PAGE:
Two months ago, when my boss, Frederic Desmoulins, asked two of my colleagues and me for some help and inspiration, I didn’t know it would end up becoming one of the things I’m the most proud of in my company. His question was simple:
“What if we linked each of our contests to a charity?”
At CodinGame, we’d been holding coding contests every 2 months or so for the past 5 years. Associating such an event with a charity was completely unprecedented. I was all for it, but at the same time, I didn’t know how we could do it or how the community would react to the change.
Should we give something in exchange for a donation?
Should we make a fundraising the primary purpose of a contest?
Should the charity be somehow linked to the theme of the game?
Here’s a short history of how we have organized coding contests in the past so you can understand the significance of this idea.
From Classic Coding Contests to More Beneficial Tech Events
At the very beginning, our coding contests consisted of on-site events where you solve coding puzzles. Then, we migrated them online. These events contributed to making our platform known to more developers.
Next, we started creating multiplayer “bot programming” games: challenges where the goal is to create an artificial intelligence better at doing some tasks (or winning a specific game) than other players’ AIs. For more than 2 years, we have been holding 10-day competitions with such games.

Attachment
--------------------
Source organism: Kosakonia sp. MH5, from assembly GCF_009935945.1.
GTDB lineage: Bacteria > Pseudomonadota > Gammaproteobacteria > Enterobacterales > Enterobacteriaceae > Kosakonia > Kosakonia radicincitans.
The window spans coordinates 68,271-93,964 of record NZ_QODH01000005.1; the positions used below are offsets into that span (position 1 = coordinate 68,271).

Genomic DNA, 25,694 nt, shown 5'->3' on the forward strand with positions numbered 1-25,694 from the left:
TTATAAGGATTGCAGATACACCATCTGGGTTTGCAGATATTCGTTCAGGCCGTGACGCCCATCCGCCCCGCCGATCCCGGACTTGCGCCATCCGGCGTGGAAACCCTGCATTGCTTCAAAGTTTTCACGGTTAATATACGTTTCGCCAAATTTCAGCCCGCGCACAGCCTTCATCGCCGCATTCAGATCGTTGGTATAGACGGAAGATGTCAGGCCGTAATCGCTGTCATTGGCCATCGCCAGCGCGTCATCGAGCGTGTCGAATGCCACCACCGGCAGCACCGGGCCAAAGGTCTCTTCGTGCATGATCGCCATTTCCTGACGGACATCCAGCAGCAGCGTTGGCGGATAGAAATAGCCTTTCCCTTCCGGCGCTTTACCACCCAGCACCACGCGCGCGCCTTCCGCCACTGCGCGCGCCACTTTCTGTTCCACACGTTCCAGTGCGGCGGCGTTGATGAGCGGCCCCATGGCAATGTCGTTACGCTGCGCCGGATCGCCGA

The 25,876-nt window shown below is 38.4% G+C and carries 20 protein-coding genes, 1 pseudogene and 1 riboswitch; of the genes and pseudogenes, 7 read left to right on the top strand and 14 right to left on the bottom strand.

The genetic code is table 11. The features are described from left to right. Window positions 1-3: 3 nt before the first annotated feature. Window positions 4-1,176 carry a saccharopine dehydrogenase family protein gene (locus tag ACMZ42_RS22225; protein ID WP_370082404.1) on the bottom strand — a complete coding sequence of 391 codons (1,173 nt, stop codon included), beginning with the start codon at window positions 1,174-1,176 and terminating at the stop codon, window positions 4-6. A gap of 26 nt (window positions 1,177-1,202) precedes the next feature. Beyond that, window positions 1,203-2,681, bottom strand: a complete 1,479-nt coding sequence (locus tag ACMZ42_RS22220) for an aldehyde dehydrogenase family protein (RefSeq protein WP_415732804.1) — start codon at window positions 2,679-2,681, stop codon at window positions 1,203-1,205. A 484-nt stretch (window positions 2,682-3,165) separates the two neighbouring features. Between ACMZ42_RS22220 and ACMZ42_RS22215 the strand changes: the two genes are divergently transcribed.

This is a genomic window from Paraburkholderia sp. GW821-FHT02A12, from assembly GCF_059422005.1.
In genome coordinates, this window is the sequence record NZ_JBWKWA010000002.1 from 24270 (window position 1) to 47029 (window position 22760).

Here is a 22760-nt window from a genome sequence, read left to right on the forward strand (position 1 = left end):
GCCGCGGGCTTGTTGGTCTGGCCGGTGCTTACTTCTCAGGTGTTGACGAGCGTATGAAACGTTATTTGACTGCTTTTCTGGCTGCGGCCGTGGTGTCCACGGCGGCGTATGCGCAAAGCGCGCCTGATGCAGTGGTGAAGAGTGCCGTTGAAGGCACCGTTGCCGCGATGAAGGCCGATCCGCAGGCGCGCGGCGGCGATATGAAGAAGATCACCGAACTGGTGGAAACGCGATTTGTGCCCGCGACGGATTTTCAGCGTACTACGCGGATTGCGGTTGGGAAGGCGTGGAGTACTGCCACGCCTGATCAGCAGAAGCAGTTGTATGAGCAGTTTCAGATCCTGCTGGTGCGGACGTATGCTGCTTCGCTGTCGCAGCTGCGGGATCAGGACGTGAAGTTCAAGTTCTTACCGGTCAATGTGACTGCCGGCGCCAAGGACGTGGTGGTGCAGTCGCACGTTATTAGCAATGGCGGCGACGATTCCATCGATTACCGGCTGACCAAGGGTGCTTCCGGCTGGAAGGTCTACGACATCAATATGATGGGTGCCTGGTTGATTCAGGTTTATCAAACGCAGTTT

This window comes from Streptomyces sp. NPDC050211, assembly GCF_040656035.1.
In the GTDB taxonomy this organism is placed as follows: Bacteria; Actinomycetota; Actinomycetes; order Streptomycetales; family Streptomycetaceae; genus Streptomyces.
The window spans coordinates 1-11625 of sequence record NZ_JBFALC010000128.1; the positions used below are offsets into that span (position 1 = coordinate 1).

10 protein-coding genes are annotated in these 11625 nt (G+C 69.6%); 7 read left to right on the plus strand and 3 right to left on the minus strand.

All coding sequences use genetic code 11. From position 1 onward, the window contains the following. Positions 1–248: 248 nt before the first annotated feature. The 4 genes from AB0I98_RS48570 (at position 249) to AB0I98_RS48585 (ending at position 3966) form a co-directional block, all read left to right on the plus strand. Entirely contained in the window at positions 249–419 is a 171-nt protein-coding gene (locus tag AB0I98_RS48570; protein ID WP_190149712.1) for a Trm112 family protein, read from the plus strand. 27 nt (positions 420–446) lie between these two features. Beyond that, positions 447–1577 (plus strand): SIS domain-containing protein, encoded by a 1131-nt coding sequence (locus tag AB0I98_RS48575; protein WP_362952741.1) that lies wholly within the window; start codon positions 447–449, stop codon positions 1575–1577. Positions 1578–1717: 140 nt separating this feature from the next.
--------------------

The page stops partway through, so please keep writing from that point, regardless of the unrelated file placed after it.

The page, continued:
The contests were also sponsored. A developer could register and choose to have a chance to be noticed by one of the sponsors who were looking for fresh talent, and eventually be hired; all of this through CodinGame.
That’s how I got hired here \o/
Finally, last November, we held a new type of contest: a Community Contest. Two big changes: no more sponsors, and the game was crafted by members of the community (with our support)! As the entry to our contests is free, we were now holding the event just for the community. Additionally, we pledged to organize more of them, since many members were interested in contributing.
Code for Fun and Support Charities
At first, I didn’t really realize the importance of what Fred suggested we should do. But now that I think about it, it strikes me as very powerful.
We’re going to support a charity — CoderDojo — which helps children to discover the world of programming. We have opened a fundraiser for CoderDojo so players of the next contest can support the amazing work they do for children. Players can obviously participate in the event without having to donate, and donating doesn’t grant access to more features or advantages.
It’s just about doing a good thing while enjoying a fun code competition.
That might not sound incredible, but CodinGame is still a young startup with around 20 employees. Our objective as a business is to thrive so we can continue helping companies recruit developers (that’s actually how we make money).
We’re very proud of contributing to the future of the tech industry, at our level. As one of the creators of the next contest said (the 3 creators chose the charity they wanted to support — not us), “CoderDojo builds up people for the future.”
To show our commitment to making this coding contest very special, we even dropped the “classic” prizes for winners and laid the first cornerstone of the fundraising with an initial donation.
Towards a Better Tech Industry